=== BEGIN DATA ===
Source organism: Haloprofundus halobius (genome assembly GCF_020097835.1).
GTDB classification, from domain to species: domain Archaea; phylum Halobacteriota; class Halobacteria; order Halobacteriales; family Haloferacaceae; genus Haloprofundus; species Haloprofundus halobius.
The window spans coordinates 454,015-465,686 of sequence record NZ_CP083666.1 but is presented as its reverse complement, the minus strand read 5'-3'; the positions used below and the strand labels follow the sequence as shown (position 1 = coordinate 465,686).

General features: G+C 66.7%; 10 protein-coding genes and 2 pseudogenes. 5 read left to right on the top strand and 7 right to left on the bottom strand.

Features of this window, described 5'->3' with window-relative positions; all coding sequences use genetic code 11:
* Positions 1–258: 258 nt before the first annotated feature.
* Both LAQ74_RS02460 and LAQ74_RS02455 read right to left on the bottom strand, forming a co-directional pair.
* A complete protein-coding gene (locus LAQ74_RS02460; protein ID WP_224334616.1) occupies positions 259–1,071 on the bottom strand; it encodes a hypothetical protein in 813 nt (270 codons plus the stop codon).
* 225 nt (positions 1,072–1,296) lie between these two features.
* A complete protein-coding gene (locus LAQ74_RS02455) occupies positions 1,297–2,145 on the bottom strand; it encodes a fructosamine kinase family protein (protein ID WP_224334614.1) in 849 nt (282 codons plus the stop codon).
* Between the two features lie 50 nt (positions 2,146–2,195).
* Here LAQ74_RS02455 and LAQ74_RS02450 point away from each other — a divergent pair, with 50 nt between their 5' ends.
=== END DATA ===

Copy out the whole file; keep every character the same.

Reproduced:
Source organism: Haloprofundus halobius (genome assembly GCF_020097835.1).
GTDB classification, from domain to species: domain Archaea; phylum Halobacteriota; class Halobacteria; order Halobacteriales; family Haloferacaceae; genus Haloprofundus; species Haloprofundus halobius.
The window spans coordinates 454,015-465,686 of sequence record NZ_CP083666.1 but is presented as its reverse complement, the minus strand read 5'-3'; the positions used below and the strand labels follow the sequence as shown (position 1 = coordinate 465,686).

General features: G+C 66.7%; 10 protein-coding genes and 2 pseudogenes. 5 read left to right on the top strand and 7 right to left on the bottom strand.

Features of this window, described 5'->3' with window-relative positions; all coding sequences use genetic code 11:
* Positions 1–258: 258 nt before the first annotated feature.
* Both LAQ74_RS02460 and LAQ74_RS02455 read right to left on the bottom strand, forming a co-directional pair.
* A complete protein-coding gene (locus LAQ74_RS02460; protein ID WP_224334616.1) occupies positions 259–1,071 on the bottom strand; it encodes a hypothetical protein in 813 nt (270 codons plus the stop codon).
* 225 nt (positions 1,072–1,296) lie between these two features.
* A complete protein-coding gene (locus LAQ74_RS02455) occupies positions 1,297–2,145 on the bottom strand; it encodes a fructosamine kinase family protein (protein ID WP_224334614.1) in 849 nt (282 codons plus the stop codon).
* Between the two features lie 50 nt (positions 2,146–2,195).
* Here LAQ74_RS02455 and LAQ74_RS02450 point away from each other — a divergent pair, with 50 nt between their 5' ends.